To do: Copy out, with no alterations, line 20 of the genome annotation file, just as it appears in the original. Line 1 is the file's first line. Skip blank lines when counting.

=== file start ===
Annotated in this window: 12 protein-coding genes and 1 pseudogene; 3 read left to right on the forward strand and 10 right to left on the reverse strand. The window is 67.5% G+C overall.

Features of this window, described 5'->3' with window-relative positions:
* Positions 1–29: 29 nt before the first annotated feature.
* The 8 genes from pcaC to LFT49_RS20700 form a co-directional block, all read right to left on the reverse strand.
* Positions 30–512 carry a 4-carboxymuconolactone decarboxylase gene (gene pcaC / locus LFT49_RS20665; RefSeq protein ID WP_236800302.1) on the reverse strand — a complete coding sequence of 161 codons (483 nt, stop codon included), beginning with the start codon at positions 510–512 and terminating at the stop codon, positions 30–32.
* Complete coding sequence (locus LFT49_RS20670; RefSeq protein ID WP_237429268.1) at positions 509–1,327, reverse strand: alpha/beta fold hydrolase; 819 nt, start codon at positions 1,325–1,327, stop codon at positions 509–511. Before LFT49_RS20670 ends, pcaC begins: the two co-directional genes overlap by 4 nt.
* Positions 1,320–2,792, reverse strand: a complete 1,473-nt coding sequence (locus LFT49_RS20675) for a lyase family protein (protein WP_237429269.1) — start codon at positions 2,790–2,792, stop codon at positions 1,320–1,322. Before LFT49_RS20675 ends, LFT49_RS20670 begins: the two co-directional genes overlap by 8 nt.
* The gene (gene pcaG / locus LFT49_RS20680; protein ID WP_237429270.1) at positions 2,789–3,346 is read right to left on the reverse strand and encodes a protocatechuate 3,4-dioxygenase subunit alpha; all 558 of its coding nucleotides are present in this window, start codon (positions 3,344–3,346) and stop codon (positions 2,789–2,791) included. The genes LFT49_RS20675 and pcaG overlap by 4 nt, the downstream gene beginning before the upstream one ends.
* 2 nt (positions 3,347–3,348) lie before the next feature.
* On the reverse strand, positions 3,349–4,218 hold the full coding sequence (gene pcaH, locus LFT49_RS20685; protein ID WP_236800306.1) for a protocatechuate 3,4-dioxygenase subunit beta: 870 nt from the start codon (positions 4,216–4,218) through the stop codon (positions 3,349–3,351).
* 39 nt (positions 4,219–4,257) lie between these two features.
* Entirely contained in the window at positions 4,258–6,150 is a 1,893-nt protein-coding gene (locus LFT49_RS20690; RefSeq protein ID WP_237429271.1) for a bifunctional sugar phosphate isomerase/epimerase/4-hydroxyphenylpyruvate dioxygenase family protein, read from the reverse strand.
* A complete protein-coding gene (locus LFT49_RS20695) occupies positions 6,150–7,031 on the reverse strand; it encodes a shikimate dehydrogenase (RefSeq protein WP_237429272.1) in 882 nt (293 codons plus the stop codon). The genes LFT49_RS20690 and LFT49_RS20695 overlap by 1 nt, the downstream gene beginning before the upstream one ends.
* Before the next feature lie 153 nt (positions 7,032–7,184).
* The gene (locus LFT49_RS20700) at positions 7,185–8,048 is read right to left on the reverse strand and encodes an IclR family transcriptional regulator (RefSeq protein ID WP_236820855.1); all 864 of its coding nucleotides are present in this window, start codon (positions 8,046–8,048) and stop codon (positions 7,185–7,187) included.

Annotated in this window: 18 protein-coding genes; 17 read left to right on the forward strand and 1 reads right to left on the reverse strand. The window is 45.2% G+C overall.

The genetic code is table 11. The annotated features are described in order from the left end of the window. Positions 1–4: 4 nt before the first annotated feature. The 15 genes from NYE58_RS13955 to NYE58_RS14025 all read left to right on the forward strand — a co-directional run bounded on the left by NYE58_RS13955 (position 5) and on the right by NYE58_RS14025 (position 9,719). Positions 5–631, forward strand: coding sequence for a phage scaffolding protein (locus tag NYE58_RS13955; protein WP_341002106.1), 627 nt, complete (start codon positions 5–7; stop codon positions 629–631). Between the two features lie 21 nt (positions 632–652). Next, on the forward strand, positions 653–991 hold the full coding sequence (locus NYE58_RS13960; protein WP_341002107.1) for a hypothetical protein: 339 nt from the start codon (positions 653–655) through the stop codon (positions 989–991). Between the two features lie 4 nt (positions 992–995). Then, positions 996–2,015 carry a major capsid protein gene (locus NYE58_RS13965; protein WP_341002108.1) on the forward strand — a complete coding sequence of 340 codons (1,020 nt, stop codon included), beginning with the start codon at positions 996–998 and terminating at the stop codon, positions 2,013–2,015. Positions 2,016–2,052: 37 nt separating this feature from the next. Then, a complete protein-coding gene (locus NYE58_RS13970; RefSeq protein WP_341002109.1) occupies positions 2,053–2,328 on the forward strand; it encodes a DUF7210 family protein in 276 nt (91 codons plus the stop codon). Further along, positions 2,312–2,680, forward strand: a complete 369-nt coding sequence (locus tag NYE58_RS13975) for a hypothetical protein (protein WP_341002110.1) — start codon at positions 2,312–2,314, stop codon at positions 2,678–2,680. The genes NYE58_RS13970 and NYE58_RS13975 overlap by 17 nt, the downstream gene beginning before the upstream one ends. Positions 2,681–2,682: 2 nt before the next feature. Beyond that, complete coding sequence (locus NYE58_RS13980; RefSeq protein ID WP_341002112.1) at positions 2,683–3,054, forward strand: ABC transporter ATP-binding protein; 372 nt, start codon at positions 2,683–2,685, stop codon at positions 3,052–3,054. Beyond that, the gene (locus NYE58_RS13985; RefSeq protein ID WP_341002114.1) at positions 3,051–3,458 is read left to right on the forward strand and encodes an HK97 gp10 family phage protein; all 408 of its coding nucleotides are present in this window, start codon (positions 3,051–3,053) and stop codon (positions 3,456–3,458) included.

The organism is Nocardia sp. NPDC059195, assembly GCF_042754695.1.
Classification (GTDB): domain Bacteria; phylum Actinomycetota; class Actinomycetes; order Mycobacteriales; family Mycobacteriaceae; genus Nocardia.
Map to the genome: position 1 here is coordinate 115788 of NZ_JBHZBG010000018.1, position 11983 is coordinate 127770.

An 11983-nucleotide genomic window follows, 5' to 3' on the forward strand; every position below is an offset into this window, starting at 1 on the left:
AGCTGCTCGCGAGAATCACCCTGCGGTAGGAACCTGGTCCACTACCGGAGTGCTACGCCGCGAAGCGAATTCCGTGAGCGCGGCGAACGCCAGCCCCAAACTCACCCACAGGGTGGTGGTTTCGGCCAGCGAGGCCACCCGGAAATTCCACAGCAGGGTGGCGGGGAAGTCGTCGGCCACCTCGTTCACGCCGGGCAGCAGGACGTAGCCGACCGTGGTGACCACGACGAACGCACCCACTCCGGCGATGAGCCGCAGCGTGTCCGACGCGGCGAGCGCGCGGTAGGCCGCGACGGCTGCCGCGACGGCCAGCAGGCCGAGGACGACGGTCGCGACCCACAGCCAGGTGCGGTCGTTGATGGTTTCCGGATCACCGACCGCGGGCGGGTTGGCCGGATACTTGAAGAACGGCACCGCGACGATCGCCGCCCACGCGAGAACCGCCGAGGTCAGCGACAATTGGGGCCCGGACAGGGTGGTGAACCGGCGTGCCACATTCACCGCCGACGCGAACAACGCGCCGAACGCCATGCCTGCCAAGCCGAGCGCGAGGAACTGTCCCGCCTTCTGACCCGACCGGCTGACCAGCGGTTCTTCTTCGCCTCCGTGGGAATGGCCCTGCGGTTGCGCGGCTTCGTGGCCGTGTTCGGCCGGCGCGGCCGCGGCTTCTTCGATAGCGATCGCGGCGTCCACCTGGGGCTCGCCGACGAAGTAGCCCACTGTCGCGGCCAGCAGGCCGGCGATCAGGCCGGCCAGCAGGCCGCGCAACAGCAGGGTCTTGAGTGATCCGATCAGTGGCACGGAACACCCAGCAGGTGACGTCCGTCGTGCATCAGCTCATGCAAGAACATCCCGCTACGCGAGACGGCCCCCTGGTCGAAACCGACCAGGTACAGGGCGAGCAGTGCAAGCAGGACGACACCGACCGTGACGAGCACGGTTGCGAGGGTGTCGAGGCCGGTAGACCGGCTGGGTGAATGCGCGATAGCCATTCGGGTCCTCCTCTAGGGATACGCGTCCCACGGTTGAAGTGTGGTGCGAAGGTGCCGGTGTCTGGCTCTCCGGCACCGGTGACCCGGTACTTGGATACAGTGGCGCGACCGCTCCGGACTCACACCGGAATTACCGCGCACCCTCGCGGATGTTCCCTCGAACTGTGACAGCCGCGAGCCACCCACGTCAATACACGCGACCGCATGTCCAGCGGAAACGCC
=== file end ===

Map to the genome: position 1 here is coordinate 115788 of NZ_JBHZBG010000018.1, position 11983 is coordinate 127770.